\tˈuː], \tˈuː], \t_ˈuː]\
Sort: Oldest first
(before consonant te, before vowel too, emphat. or at end of clause too), prep. In the direction of (place, person, thing, condition, quality, &c.; with or without the implication of intention or of arrival), as was walking over to Bath, on his way to the station, fled to Rome, throw it to me, got to the house by four, to bed with you!, fluttered to the pavement, was committed to the flames, house looks to the south, held it to the light, to arms!, hand to hand, told him to his face, was carried to destruction, letter has come to hand, fell to work, fell to musing, tends or has a tendency to indolence, slow to anger, appointed to a post, born to a great fortune, all to no purpose, to his shame be it said; as far as, not short of, as true to the end, cut him to the heart, a Home-ruler to the core, fought to the last gasp, hit it to the boundary, correct to a hair\'s-breadth, suits him to a T, acted his part to perfection, might run to Â£5, drank himself to death, might argue to all eternity, & so on to the end of the chapter; (of comparison, ratio, adaptation, reference, &c.) this is nothing to what it might be, 3 is to 4 as 6 is to 8, ten to one he will find it out, two to one is not fair play, not up to the mark, equal to the occasion, made to order, drawn to scale, not to the point, true to life, will speak to that question later, sang to his guitar, cannot do it to his liking, corresponding, compared, inferior, &c., to; (archaic) for, by way of, as took her to wife, has a duke to his father-in-law; (introducing indirect object of vb, recipient, possessor, &c., or person or thing affected by the action, quality, &c.; alternative constrr. as shown) lend it or them, or this &c., or your knife &c., to John or to him (also lend John or him this &c. or your knife or rarely it or them, lend it or rarely them him or rarely John, but not lend this &c., or your knife him, or John, nor lend to him or John it or them, nor in ordinary prose lend to him or John this &c. or your knife), write to me, explain it to me, apply to the secretary, seems to me absurd, to my mind or thinking, revolting to sane minds, pleasant to the taste, impervious to weather, obedient to command, unkind to him, has been a good father to them, what\'s that to you?, drink to me only with thine eyes, here\'s to you (your health), broken in to the saddle, accustomed to it, next door to us, ready to his hand, has not a shilling to his name, takes no wine to his dinner (archaic), there is a moral to it, there is no end to it; would to God (I wish it were or had been God\'s will) that; (as sign of infinitive, expressing purpose, consequence, &c., limiting the meaning of adj., or merely forming verbal n.; omitted after can, do, may, must, shall, will, & as shown, cf. also DARE, NEED, GO) he proposes to stay, declines to go, wants to know, began to sing (or began singing), fail to understand, does it to annoy, the matter is difficult to explain, it is useless to rebel (rebellion is useless), allow me to remind (but let me remind) you, was seen to fall (but I saw him fall), was heard to complain (but I heard him complain), floor was felt to tremble (but felt the floor tremble), was never known or found to fail, have sometimes known or found it (to) fail, make him repeat it, he was made (usu. to) repeat it, help me (to) lift this, please (to usu. omitted) shut the door, was pleased (thought fit) to be angry, I prefer to go (but had rather go, had as lief go), had my work to do, had to do my work (but will no. have you talk such nonsense), was about to protest, (archaic) he is much to seek (deficient) in that respect, (archaic) what went ye out for to see?, to WIT; (as substitute for infinitive) meant to call but forgot to, had no time to, you promised to. [old English]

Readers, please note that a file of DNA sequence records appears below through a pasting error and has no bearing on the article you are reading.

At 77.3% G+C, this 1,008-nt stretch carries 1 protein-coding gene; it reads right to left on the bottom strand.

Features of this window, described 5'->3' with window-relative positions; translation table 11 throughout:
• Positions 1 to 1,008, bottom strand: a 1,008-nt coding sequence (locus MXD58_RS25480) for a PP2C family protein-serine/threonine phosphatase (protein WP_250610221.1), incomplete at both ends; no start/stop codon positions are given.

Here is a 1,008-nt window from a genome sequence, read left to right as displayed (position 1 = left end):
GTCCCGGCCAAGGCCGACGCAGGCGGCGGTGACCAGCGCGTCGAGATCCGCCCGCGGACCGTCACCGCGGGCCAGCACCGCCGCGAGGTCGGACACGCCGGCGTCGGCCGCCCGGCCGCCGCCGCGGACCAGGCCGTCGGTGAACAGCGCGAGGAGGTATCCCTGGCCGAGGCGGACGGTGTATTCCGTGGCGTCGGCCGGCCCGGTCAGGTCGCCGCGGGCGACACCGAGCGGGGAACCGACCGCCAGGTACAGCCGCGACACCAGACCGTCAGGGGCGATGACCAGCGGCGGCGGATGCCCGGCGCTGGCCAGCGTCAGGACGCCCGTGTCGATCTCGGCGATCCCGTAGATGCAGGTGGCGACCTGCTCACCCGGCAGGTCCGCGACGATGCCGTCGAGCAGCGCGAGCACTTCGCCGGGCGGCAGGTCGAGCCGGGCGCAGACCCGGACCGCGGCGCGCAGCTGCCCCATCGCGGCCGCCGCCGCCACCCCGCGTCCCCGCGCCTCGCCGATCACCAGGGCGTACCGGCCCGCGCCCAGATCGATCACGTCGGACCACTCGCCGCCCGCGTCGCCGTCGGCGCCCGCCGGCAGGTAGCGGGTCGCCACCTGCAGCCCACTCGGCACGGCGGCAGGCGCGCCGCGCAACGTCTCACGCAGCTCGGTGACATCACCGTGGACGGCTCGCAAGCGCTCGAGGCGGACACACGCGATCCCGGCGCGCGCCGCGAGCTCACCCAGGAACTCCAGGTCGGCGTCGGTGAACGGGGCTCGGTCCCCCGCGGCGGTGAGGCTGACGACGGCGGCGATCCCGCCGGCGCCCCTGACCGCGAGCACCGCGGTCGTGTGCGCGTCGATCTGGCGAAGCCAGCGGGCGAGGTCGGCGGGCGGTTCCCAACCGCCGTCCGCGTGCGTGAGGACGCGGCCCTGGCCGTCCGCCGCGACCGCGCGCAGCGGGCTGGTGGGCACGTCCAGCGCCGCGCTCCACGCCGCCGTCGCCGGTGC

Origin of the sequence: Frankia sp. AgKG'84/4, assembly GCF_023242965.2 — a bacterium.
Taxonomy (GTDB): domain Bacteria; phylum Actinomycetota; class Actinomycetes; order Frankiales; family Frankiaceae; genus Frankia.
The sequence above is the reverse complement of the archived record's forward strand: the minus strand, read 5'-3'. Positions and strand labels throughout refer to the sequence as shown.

To the normal or required position or condition, esp. to a standstill, as BRING, COME, FALL, GO, HEAVE, LIE, to; the door is to (just not shut); to& FRO.
By Sir Augustus Henry
prep. [Anglo-Saxon, Gothic, Irish, Gaelic] It primarily indicates approach and arrival, motion made in the direction of a place or thing and attaining it ; and, also, motion or tendency without arrival - opposed to from;- hence, course, or tendency toward a time, a state or condition, an aim, or any limit to movement or action ; - it connects transitive verbs with their remoter or indirect object, and adjectives, nouns, and neuter or passive verbs with a following noun which limits their action; -as sign of the infinitive, to had originally the use just defined, governing the infinitive as a verbal noun, and connecting it as indirect object with a preceding verb or adjective. But it has come to be the almost constant prefix to the infinitive, even in situations where it has no prepositional meaning. It denotes or implies extent: degree of comprehension; -end ; consequence ; - apposition ; connection ; opposition;- accord ; adaptation;- comparison ;- addition;- accompaniment.
Word of the day
- A Brazilian beetle, resembling in the male pair of pincers.